Although CAM no longer has any control over Jeriah, the board believes it would be the right thing for him to appear in Haitian court to answer for his confessed crimes. However, this needs to go through the proper judicial and extradition processes of the United States and Haiti.

4. Will CAM take any personnel action in this case?

CAM is placing Paul Weaver and Eli Weaver on administrative leave pending a full investigation of their role in this matter. (As noted earlier, being placed on leave did not prevent at least one of the men from continuing in some role with CAM). The Board and leadership of CAM understand the gravity of the situation and have mutually come to realize it would be difficult to work through this case with their involvement.

5. What is CAM doing to care for the victims?

We are deeply committed to the long-term goal of ensuring the boys Jeriah molested will receive the help and support they need. CAM is still attempting to understand the scope of the tragedy. We realize there are no easy solutions and any steps we take will require extensive preparation. We will be seeking counsel and support from those in Haiti and the larger Anabaptist community.

These are just the first steps in our journey to find God’s direction for this situation.

We close by repeating our request for your prayers, most of all for the victims, and also for us as we agonize over the tough decisions to be made in the coming days.

Sincerely,

The Board of Directors

Christian Aid Ministries (CAM)
ISSUED: Monday, June 17, 2019 at 10:45 p.m.

 

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The following is a statement released by Paul Weaver and Eli Weaver the same day as the previous statement by CAM was released to the public, with this one addressed to Missionaries in Haiti, not the general public.

June 17, 2019

Fellow Missionaries of Haiti,

As leaders of CAM Haiti management, we are deeply sorry for our part in the decision in 2013 to allow Jeriah Mast to continue to serve with CAM in Haiti.

We have asked God for forgiveness, we ask the victims for forgiveness, and we ask you fellow missionaries for forgiveness.

Following is information about what took place in 2013. We are not saying this to excuse ourselves but to clarify our knowledge of this situation until May 2, 2019.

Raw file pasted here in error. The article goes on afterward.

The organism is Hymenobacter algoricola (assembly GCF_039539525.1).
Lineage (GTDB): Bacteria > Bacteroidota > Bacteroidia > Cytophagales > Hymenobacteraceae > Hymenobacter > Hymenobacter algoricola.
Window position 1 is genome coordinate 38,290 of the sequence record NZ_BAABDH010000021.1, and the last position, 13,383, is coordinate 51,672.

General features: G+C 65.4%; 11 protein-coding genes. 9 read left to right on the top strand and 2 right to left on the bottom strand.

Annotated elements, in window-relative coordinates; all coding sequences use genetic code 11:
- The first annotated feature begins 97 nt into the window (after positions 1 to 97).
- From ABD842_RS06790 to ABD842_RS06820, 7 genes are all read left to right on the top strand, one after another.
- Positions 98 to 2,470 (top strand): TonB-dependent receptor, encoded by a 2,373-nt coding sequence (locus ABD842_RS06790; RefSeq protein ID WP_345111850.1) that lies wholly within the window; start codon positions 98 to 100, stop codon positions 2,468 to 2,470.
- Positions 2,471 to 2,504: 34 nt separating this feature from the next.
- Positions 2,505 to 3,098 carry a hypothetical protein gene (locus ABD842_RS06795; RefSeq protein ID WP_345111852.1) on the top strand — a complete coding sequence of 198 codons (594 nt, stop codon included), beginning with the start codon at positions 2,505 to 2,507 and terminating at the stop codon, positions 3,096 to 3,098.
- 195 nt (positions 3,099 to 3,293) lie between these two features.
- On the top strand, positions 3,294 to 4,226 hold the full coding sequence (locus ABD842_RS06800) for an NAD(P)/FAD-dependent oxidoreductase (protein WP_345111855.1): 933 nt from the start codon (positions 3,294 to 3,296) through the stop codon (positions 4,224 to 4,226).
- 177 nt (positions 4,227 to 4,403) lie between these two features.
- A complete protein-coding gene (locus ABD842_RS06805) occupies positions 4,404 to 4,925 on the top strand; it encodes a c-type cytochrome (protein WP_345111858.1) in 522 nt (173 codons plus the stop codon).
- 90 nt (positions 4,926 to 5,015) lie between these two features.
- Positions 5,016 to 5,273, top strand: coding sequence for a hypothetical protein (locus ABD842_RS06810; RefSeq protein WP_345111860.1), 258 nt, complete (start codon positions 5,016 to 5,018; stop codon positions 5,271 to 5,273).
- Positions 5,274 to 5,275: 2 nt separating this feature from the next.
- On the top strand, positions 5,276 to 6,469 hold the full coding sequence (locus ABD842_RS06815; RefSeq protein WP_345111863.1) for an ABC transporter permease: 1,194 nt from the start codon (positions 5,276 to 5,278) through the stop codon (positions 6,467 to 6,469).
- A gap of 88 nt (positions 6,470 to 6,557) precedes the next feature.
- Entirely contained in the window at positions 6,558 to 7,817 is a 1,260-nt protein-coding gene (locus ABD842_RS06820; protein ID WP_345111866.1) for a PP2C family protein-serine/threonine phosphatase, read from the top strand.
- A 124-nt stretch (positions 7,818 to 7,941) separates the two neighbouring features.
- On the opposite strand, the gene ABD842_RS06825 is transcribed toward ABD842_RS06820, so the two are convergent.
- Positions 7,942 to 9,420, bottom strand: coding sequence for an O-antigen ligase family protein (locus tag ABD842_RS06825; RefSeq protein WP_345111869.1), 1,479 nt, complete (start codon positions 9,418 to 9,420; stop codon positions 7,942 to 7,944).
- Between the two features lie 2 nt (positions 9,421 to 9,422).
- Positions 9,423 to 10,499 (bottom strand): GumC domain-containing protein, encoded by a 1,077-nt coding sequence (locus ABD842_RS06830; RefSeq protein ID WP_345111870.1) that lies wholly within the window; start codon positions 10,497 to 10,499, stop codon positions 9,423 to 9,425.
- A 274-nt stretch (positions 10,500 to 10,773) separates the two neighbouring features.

In 2013 Jeriah confessed that he had homosexual involvement with four youth in Haiti several years prior. (This statement flies in the face of Harold Herr’s statement that Jeriah Mast was told he would be in jail if he was caught in USA doing what he did in Haiti. USA does not imprison people for homosexual relations. Therefore, we must conclude that they knew it was criminal activity *if* Harold Herr relayed the extent of his concerns to Eli Weaver, as he says he did. Furthermore, in 2013 Jeriah was 30 years old and the young men were in their late teens, and as stated here the “homosexual involvement” was several years prior. The most basic of math here is evidence that crimes were committed, and it was not homosexual relationships). After his confession and restitution, we met with him to verify his repentance, brokenness, and present walk. (How does a child molester make restitution on the mission field for sexually assaulting boys, and then continue on the field and victims being forced to encounter him, to their **expressed distress** with victims’ expressed needs being completely disregarded? It is documented that such distress was expressed to leadership, and dismissed based on ‘it being taken care of’ by Jeriah. And how do leaders ‘verify repentance, brokenness and present walk’ with a man who has deceived them for years?) We then allowed him to return to Haiti, believing that everything had been resolved. Looking back, we realize we should have asked more questions, gotten more details of what took place, and reported the matter to legal authorities. (I reiterate, was the distress expressed by Mr. Simmons and Mr. Herr not enough? Hindsight is 20/20, but the honourable thing to do – if indeed Mr. Herr relayed the extent of his concern, as he claims to have done –  would be to to go beyond stating “we should have done more investigating” to admitting “we knew more than we wish we knew and we failed to take it seriously. For this we are deeply sorry.“)